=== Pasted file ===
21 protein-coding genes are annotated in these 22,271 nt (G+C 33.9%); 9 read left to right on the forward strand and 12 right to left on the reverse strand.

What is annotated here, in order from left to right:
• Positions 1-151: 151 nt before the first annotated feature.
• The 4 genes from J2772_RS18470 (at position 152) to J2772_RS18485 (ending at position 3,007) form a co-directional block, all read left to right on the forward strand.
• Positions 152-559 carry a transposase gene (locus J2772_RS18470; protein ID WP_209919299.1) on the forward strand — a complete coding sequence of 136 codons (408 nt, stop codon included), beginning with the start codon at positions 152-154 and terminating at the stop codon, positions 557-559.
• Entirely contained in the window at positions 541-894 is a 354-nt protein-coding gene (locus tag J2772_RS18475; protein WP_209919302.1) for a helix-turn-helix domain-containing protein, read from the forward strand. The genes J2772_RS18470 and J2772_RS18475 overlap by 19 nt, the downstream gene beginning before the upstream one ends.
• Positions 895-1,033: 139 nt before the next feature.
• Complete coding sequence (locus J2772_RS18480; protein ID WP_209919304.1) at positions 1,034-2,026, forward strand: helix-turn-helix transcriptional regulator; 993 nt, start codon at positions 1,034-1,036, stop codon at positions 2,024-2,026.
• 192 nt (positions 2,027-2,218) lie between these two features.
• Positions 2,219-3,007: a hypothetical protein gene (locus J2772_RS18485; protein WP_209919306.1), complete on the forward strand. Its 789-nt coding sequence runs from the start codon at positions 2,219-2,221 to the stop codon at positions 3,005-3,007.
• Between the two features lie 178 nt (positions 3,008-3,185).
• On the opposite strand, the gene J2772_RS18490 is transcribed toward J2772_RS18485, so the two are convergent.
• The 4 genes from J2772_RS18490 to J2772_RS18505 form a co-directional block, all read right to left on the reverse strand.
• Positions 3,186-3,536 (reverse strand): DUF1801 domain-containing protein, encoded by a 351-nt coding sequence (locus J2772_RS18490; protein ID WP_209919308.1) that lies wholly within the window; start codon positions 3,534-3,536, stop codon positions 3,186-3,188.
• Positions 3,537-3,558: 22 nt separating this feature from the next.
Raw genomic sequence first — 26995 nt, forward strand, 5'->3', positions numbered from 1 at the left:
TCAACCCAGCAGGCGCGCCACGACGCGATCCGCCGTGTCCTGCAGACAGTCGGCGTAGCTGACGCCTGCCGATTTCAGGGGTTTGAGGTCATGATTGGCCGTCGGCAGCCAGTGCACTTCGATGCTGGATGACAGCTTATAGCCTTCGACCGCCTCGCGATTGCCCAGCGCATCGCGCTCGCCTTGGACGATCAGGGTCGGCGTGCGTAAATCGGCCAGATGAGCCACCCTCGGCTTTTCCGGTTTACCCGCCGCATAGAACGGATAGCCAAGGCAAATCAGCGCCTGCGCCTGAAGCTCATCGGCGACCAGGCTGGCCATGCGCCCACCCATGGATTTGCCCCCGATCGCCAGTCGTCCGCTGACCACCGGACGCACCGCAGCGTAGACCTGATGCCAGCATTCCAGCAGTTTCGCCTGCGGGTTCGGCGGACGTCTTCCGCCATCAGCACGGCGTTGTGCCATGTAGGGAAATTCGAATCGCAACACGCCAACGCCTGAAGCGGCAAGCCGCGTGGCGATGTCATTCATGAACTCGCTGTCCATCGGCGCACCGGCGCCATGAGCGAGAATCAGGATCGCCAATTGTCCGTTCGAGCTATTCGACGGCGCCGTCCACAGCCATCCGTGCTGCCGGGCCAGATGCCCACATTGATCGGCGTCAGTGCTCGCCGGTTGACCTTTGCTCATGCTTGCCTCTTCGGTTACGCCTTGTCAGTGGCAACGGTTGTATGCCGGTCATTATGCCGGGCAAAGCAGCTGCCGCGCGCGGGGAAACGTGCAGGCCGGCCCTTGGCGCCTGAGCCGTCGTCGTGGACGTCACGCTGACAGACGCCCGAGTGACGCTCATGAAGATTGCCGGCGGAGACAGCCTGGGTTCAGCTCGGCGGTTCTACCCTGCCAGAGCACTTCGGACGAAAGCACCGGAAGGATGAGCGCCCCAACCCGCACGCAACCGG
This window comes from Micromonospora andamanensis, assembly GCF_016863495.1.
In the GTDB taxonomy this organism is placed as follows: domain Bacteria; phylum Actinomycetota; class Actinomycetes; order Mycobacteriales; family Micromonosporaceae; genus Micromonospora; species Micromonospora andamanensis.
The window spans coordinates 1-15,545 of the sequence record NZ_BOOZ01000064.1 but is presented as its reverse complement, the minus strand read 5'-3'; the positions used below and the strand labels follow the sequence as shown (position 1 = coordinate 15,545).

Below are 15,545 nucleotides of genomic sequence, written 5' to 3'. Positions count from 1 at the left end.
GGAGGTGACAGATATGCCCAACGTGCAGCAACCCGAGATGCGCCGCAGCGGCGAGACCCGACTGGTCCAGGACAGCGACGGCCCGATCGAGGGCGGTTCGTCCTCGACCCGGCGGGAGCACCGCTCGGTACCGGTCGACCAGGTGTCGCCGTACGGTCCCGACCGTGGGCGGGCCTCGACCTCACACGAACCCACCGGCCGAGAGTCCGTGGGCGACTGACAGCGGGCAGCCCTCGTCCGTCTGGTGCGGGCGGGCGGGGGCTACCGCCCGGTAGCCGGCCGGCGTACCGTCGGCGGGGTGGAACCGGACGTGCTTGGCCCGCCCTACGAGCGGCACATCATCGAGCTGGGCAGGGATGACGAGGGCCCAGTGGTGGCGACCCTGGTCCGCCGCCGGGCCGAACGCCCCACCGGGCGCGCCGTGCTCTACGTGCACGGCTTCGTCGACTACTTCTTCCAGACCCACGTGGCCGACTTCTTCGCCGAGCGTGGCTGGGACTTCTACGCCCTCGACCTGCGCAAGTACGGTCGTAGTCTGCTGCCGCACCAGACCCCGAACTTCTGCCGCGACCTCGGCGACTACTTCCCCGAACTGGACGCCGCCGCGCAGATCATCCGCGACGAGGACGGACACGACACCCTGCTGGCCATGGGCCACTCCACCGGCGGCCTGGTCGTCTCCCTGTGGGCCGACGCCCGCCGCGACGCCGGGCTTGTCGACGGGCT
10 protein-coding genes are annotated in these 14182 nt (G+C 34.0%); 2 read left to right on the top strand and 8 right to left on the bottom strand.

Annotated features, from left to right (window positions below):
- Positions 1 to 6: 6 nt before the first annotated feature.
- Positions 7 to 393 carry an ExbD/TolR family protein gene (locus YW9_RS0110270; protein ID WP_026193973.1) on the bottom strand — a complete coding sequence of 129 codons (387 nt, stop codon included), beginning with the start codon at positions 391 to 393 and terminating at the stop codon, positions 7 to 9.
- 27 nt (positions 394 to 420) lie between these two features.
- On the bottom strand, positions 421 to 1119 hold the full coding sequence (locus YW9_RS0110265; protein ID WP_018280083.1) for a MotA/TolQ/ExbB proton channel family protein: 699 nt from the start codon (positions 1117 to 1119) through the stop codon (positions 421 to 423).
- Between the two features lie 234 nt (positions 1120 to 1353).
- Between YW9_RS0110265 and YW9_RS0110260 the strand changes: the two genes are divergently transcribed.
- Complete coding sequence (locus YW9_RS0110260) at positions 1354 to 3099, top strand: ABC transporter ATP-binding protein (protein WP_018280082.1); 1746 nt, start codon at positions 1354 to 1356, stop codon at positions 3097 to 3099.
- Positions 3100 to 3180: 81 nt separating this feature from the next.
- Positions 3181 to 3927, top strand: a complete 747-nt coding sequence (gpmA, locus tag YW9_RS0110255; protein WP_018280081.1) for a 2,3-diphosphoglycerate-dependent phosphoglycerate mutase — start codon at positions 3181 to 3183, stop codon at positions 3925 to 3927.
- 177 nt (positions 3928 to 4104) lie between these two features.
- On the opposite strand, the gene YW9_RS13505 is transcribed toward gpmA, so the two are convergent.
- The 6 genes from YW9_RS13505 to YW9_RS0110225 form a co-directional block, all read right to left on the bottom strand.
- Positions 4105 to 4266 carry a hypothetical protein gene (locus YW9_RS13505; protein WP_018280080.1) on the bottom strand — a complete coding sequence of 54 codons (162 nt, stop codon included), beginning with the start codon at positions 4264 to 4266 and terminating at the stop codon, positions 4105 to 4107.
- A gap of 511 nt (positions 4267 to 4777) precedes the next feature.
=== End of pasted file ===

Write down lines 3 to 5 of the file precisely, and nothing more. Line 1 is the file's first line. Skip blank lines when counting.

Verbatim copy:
• Positions 1-151: 151 nt before the first annotated feature.
• The 4 genes from J2772_RS18470 (at position 152) to J2772_RS18485 (ending at position 3,007) form a co-directional block, all read left to right on the forward strand.
• Positions 152-559 carry a transposase gene (locus J2772_RS18470; protein ID WP_209919299.1) on the forward strand — a complete coding sequence of 136 codons (408 nt, stop codon included), beginning with the start codon at positions 152-154 and terminating at the stop codon, positions 557-559.